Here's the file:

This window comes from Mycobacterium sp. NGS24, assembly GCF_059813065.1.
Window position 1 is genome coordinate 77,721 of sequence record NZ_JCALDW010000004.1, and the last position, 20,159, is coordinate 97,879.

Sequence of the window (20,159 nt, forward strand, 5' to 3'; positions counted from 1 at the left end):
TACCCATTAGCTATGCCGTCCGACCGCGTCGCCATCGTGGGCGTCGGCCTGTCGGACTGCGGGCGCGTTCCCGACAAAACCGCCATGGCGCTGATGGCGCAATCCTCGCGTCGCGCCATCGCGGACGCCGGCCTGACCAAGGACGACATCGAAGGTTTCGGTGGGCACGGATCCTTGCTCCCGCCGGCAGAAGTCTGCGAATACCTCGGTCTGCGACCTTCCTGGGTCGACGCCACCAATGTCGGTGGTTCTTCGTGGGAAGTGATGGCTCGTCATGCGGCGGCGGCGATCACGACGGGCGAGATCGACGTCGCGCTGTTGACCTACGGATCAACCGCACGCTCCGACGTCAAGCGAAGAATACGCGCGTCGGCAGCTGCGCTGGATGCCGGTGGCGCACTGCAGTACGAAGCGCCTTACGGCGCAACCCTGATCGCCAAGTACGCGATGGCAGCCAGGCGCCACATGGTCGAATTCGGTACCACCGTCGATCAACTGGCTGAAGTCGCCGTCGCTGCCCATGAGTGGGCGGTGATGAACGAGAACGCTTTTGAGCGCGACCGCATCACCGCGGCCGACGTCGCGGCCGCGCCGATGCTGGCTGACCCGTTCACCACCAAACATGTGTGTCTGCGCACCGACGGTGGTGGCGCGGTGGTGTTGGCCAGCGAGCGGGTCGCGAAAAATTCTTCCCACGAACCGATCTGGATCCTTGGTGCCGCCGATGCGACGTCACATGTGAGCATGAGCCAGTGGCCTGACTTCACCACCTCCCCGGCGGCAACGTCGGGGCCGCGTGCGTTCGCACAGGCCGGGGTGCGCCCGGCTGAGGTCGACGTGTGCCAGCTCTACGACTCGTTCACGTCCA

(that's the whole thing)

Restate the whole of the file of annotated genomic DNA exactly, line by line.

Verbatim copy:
This window comes from Mycobacterium sp. NGS24, assembly GCF_059813065.1.
Window position 1 is genome coordinate 77,721 of sequence record NZ_JCALDW010000004.1, and the last position, 20,159, is coordinate 97,879.

Sequence of the window (20,159 nt, forward strand, 5' to 3'; positions counted from 1 at the left end):
TACCCATTAGCTATGCCGTCCGACCGCGTCGCCATCGTGGGCGTCGGCCTGTCGGACTGCGGGCGCGTTCCCGACAAAACCGCCATGGCGCTGATGGCGCAATCCTCGCGTCGCGCCATCGCGGACGCCGGCCTGACCAAGGACGACATCGAAGGTTTCGGTGGGCACGGATCCTTGCTCCCGCCGGCAGAAGTCTGCGAATACCTCGGTCTGCGACCTTCCTGGGTCGACGCCACCAATGTCGGTGGTTCTTCGTGGGAAGTGATGGCTCGTCATGCGGCGGCGGCGATCACGACGGGCGAGATCGACGTCGCGCTGTTGACCTACGGATCAACCGCACGCTCCGACGTCAAGCGAAGAATACGCGCGTCGGCAGCTGCGCTGGATGCCGGTGGCGCACTGCAGTACGAAGCGCCTTACGGCGCAACCCTGATCGCCAAGTACGCGATGGCAGCCAGGCGCCACATGGTCGAATTCGGTACCACCGTCGATCAACTGGCTGAAGTCGCCGTCGCTGCCCATGAGTGGGCGGTGATGAACGAGAACGCTTTTGAGCGCGACCGCATCACCGCGGCCGACGTCGCGGCCGCGCCGATGCTGGCTGACCCGTTCACCACCAAACATGTGTGTCTGCGCACCGACGGTGGTGGCGCGGTGGTGTTGGCCAGCGAGCGGGTCGCGAAAAATTCTTCCCACGAACCGATCTGGATCCTTGGTGCCGCCGATGCGACGTCACATGTGAGCATGAGCCAGTGGCCTGACTTCACCACCTCCCCGGCGGCAACGTCGGGGCCGCGTGCGTTCGCACAGGCCGGGGTGCGCCCGGCTGAGGTCGACGTGTGCCAGCTCTACGACTCGTTCACGTCCA